Record Header as part of Handshake messages on TCP/IP stack

I knew that the format of the TLS handshake message is as below.

“Record header+Handshake layer header+ Handshake message”

Now i have confusion while analyzing the TLS handshake messages on TCP. How the structure would look like from server in response to client hello.

Note:- Since TCP can handle segmentation i believe server hello,server crt ,server key exchange,server hello done can be handled can be received in segments and provide to tls.

There fore how does the raw date look like at the end of the all frames received till TCP ?

will be it be as below ?

Record header+Handshake layer header+Server hello +Record header+Handshake layer header+Server crt+Record header+Handshake layer header+server key exchange+Record header+Handshake layer header+server hello done

  or will it be omitting the record header ?? 

Record header+Handshake layer header+Server hello +Handshake layer header+Server crt+Handshake layer header+server key exchange+Handshake layer header+server hello done

TCP/IP Client -> Recibir

Estoy conectando un indicador de peso, he construido un programa que envía y recibe datos por puertos y conexión ip me he logrado conectar al indicador pero no recibo ningún dato al yo mandarle un comando solo me responde FAIL Lo que necesito es que me mande el peso que la bascula da Capturar el 4.7

INDICADOR

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PROGRAMA

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CODIGO

using SimpleTCP; using System; using System.Collections.Generic; using System.ComponentModel; using System.Data; using System.Drawing; using System.Linq; using System.Text; using System.Threading.Tasks; using System.Windows.Forms;  namespace Cliente {     public partial class Cliente : Form     {         public Cliente()         {             InitializeComponent();         }          SimpleTcpClient Client;          private void BtnConnect_Click(object sender, EventArgs e)         {             btnConnect.Enabled = false;             Client.Connect(txtHost.Text, Convert.ToInt32(txtPort.Text));         }          private void Form1_Load(object sender, EventArgs e)         {             Client = new SimpleTcpClient();             Client.StringEncoder = Encoding.UTF8;             Client.DataReceived += Client_DataReceived;         }          private void Client_DataReceived(object sender, SimpleTCP.Message e)         {             txtStatus.Invoke((MethodInvoker)delegate ()             {                 txtStatus.Text += e.MessageString;                 //e.ReplyLine(string.Format("you said:{0}", e.MessageString));              });         }          private void BtnSend_Click(object sender, EventArgs e)         {             Client.WriteLineAndGetReply(txtMessage.Text,TimeSpan.FromSeconds(3));         }     } }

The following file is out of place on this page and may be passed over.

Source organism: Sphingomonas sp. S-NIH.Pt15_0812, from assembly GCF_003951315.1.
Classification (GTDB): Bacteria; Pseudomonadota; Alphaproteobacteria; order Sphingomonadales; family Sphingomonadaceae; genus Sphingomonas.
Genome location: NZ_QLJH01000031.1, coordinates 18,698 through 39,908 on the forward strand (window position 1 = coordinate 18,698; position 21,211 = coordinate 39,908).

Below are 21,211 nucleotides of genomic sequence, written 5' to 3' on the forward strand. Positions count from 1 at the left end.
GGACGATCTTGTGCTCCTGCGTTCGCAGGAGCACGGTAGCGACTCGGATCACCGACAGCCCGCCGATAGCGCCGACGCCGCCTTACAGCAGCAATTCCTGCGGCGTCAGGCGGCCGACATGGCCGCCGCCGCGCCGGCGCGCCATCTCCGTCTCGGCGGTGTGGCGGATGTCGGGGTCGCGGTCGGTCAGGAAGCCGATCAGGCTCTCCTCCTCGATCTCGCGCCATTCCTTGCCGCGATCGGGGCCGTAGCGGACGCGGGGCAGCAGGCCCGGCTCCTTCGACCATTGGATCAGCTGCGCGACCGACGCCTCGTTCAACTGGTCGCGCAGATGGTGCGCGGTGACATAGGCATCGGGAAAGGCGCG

Can I receive and send custom TCP/IP requests with Google Cloud?

I need to working with devices that operate at the TCP/IP level for communication. This would involve me configuring such devices with a google cloud server address and port and then accepting TCP/IP requests from each device. Communication would be achieved by inspecting the TCP packet headers for custom codes and sending custom TCP requests back.

Are there any products available on Google Cloud that would allow this level of configuration?

Unable to connect Android ADB over TCP/IP

I tried to connect to my phone through WiFi using Android ADB but i can’t connected i tried this steps:

adb kill-server
adb tcpip 5555
adb connect 192.168.1.16:5555

And get this message

cannot connect to 192.168.1.16:5555: A connection attempt failed because the connected party did not properly respond after a period of time, or established connection failed because connected host has failed to respond. (10060)

Honeypot detection: How is TCP/IP implemented on honeypots?

I’m currently studying how to do honeypot detection and was wondering if a possible lead is to analyse how honeypots implement their TCP/IP protocol.

I’ve been looking through the source code for a number of the honeypots (e.g. Kippo) but haven’t found where they implement this protocol. I’m not sure the honeypot has left it to the OS to run the TCP/IP, or maybe I’m looking in the wrong places.

Any advice is appreciated. thanks!

Using VirtualBox a TCP/IP port appears to be listening from one server but not from another

I have Oracle VirtualBox on my Windows 10 machine. I have two linux VMs which are getting the same IP address (despite my efforts to give them different IP addresses). I tried changing the /etc/network/interface file. But they get the same IP address.

I have configured port forwarding in the settings of these VMs in the Oracle VirtualBox “Network Adapter” settings. This way I can connect to them with unique IP addresses with Putty from my Windows 10 machine.

When I do this from each Linux machine, I get different results:

nmap -p 8140 x.x.x.x 

Instead of x.x.x.x, I am using the IP address that was configured for one server in the port forwarding/network adapter settings. This is the IP address I use to connect to the server with Putty.

From the server that has the IP addresss x.x.x.x, I see port 8140 is “Open” (and thus listening). From the other server, I see port 8140 is “Closed” and thus not filtered/blocked.

I tried to use this “telnet x.x.x.x 8140”, but I got connection refused from the other server. (This telnet command worked from the x.x.x.x server itself.)

What should I do to get consistent nmap results? I did not even realize this scenario was possible.

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